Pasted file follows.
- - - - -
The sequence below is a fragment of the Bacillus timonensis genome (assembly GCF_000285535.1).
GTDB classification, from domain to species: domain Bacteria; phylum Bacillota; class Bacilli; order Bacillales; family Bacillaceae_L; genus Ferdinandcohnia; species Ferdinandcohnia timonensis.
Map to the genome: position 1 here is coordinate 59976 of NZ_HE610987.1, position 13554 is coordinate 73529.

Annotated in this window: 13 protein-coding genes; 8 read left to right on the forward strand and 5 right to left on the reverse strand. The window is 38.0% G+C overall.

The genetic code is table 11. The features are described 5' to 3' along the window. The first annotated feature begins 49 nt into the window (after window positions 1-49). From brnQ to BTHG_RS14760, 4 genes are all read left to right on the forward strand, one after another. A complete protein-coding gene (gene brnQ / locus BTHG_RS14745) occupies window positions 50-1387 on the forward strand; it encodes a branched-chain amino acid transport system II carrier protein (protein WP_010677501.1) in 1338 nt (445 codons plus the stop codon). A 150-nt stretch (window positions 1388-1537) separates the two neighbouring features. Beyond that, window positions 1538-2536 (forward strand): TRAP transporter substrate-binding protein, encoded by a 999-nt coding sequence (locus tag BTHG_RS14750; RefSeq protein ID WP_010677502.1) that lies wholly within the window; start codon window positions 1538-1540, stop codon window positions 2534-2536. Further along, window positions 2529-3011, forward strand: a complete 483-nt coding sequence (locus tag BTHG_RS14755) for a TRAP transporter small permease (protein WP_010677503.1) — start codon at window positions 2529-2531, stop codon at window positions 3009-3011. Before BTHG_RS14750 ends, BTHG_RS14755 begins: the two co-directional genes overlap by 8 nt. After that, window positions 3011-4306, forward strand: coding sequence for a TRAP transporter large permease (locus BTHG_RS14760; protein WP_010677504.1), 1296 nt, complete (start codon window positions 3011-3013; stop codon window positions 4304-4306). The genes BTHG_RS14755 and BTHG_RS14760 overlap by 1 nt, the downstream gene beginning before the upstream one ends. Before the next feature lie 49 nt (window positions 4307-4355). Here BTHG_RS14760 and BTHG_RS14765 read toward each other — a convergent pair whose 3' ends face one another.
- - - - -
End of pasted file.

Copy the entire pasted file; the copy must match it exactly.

The sequence below is a fragment of the Bacillus timonensis genome (assembly GCF_000285535.1).
GTDB classification, from domain to species: domain Bacteria; phylum Bacillota; class Bacilli; order Bacillales; family Bacillaceae_L; genus Ferdinandcohnia; species Ferdinandcohnia timonensis.
Map to the genome: position 1 here is coordinate 59976 of NZ_HE610987.1, position 13554 is coordinate 73529.

Annotated in this window: 13 protein-coding genes; 8 read left to right on the forward strand and 5 right to left on the reverse strand. The window is 38.0% G+C overall.

The genetic code is table 11. The features are described 5' to 3' along the window. The first annotated feature begins 49 nt into the window (after window positions 1-49). From brnQ to BTHG_RS14760, 4 genes are all read left to right on the forward strand, one after another. A complete protein-coding gene (gene brnQ / locus BTHG_RS14745) occupies window positions 50-1387 on the forward strand; it encodes a branched-chain amino acid transport system II carrier protein (protein WP_010677501.1) in 1338 nt (445 codons plus the stop codon). A 150-nt stretch (window positions 1388-1537) separates the two neighbouring features. Beyond that, window positions 1538-2536 (forward strand): TRAP transporter substrate-binding protein, encoded by a 999-nt coding sequence (locus tag BTHG_RS14750; RefSeq protein ID WP_010677502.1) that lies wholly within the window; start codon window positions 1538-1540, stop codon window positions 2534-2536. Further along, window positions 2529-3011, forward strand: a complete 483-nt coding sequence (locus tag BTHG_RS14755) for a TRAP transporter small permease (protein WP_010677503.1) — start codon at window positions 2529-2531, stop codon at window positions 3009-3011. Before BTHG_RS14750 ends, BTHG_RS14755 begins: the two co-directional genes overlap by 8 nt. After that, window positions 3011-4306, forward strand: coding sequence for a TRAP transporter large permease (locus BTHG_RS14760; protein WP_010677504.1), 1296 nt, complete (start codon window positions 3011-3013; stop codon window positions 4304-4306). The genes BTHG_RS14755 and BTHG_RS14760 overlap by 1 nt, the downstream gene beginning before the upstream one ends. Before the next feature lie 49 nt (window positions 4307-4355). Here BTHG_RS14760 and BTHG_RS14765 read toward each other — a convergent pair whose 3' ends face one another.